Homily preached by the Reverend Cindy Stravers
St. Paul’s on the Green, Norwalk, CT
The Last Sunday after Epiphany – March 6, 2011
There is a Celtic saying that heaven and earth are only three feet apart, but in the thin places that distance is even smaller. A thin place is where the veil that separates heaven and earth is lifted and one is able to receive a glimpse of the glory of God. Thin places bring clarity – they help us know who we are and they give our lives meaning and purpose.
Our scripture lessons today tell the story of two such experiences. Moses is called by God to meet him on the top of Mt Sinai to receive the law that was to govern God’s people into right living – God’s idea of how to have peaceful and fulfilling relationships with each other and with their God. Moses’ experience of God’s glory involved clouds and fire, God’s voice and God’s ideas. It also involved a lot of waiting. Moses experienced a thin place.
At least a thousand years later, Jesus and three of his closest friends climbed a mountain as well. Their experience of God’s glory also included a cloud, bright light and God’s voice along with the appearance of Moses and Elijah – two of the most important prophets of the Hebrew people.
In this story, commonly referred to as the Transfiguration, the presence of God, the glory of God was focused on Jesus. The voice of God declared him to be the Son of God – the Beloved – the one who pleased God – the one who should be listened to. This focus of God’s glory on Jesus somehow mysteriously changed him. His face took on the appearance of the sun and his clothes became dazzling white. Jesus didn’t just experience a thin place – Jesus himself became a thin place.
Glimpses of God’s glory come in a variety of ways. For me, the glory of God has been revealed profoundly in birth and in death – two thin places – one where earthly life begins – one where life on this earth ends and a whole new life with God begins.
Many people experience music as a vehicle for God’s glory, or the natural world – the changing of seasons – the deep snow of winter or gentle rains of spring – the ebb and flow of the tides – creatures that fly, swim or bark, fellow human beings who love us, who forgive us and who bring out the best in us.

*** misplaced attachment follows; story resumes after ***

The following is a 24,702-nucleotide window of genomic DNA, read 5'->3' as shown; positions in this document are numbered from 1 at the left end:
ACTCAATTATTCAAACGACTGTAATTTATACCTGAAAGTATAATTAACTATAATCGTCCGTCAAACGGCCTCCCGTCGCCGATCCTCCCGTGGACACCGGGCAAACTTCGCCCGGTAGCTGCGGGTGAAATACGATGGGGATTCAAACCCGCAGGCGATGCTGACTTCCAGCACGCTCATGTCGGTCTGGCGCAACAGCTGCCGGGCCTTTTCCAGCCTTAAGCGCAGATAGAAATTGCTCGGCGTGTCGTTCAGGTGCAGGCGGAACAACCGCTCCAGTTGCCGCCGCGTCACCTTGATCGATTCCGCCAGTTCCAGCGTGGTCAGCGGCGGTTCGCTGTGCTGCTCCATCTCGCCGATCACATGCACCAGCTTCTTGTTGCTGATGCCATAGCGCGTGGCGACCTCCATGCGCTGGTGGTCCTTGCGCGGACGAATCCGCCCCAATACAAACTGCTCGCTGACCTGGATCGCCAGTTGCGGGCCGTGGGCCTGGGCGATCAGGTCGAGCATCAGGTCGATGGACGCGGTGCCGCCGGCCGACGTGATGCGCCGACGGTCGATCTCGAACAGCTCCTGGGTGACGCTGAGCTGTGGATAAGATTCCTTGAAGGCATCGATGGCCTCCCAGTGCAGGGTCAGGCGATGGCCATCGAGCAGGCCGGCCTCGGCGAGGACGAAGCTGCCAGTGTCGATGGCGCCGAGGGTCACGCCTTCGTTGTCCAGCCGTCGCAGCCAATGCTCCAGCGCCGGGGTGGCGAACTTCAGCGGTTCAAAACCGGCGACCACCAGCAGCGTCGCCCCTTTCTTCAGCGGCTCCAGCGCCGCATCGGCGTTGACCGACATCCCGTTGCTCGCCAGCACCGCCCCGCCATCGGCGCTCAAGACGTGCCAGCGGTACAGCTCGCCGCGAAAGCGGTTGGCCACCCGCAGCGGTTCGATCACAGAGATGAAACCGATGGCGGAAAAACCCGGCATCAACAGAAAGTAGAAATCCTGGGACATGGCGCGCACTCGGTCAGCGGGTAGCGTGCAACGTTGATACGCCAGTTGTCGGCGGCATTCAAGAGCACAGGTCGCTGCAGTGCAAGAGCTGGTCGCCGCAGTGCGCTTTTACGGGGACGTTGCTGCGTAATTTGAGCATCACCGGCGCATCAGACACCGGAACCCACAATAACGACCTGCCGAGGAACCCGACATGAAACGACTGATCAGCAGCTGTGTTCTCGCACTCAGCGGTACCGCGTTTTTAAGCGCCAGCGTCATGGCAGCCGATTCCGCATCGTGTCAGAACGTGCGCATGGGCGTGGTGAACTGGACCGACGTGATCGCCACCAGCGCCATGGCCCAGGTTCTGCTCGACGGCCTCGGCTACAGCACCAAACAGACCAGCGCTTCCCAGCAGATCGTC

As Christians, however, we believe that God’s glory is most clearly revealed in Jesus. The life, teachings, death and resurrection of Jesus are the singularly most thin of all places. That’s why it’s important to pay attention to what Jesus said and what he did.
This coming Wednesday is Ash Wednesday and we will begin the season of Lent. We will be marked with ashes and remember that we are mortal and we are not God. But that doesn’t mean we are nothing. It simply means we are not everything.
The season of Lent offers us an opportunity to climb the mountains to which we are called, to hear the voice of God in new ways and to focus on Jesus. If we accept this invitation, we are likely to experience thin places – catching glimpses of God’s glory.
What we lack as creatures will be given to us by the Creator; God will meet us in our humanity and will welcome us into his divinity.
As a parish, we have decided to adopt a tool, a simple discipline to help us not only see the mountain, but to start our climb to its summit.
“20+1+1” is an idea borrowed from the folks at Christ Church, Warwick, NY that provides a roadmap – a trip-planner leading to thin places – places where we will meet God and God will meet us.
Based on traditional Christian disciplines, it goes like this. We are invited to spend 20 minutes each day in prayer, one hour a week in worship and one hour a week in service. It is our hope that as we spend this time focusing our attention on God – on being present to God in prayer, in gathering for worship, and in following Jesus’ example of service to others, we will experience more thin places.
So this morning, I invite you to consider joining us in this Lenten discipline. I must warn you – there may be days when it feels like a very steep climb and the summit is hidden from view by clouds of impatience or the business of life. Like Moses, we may have to wait.
But the glory of God will be revealed as we make ourselves available. So let’s climb together to meet God and see how God will meet us – in prayer, in worship and in service.
As we move through this season of Lent – remembering the life, death and ultimate resurrection of Jesus, may we also have the profound experience of Jesus, God incarnate, as the most thin place of all. Amen.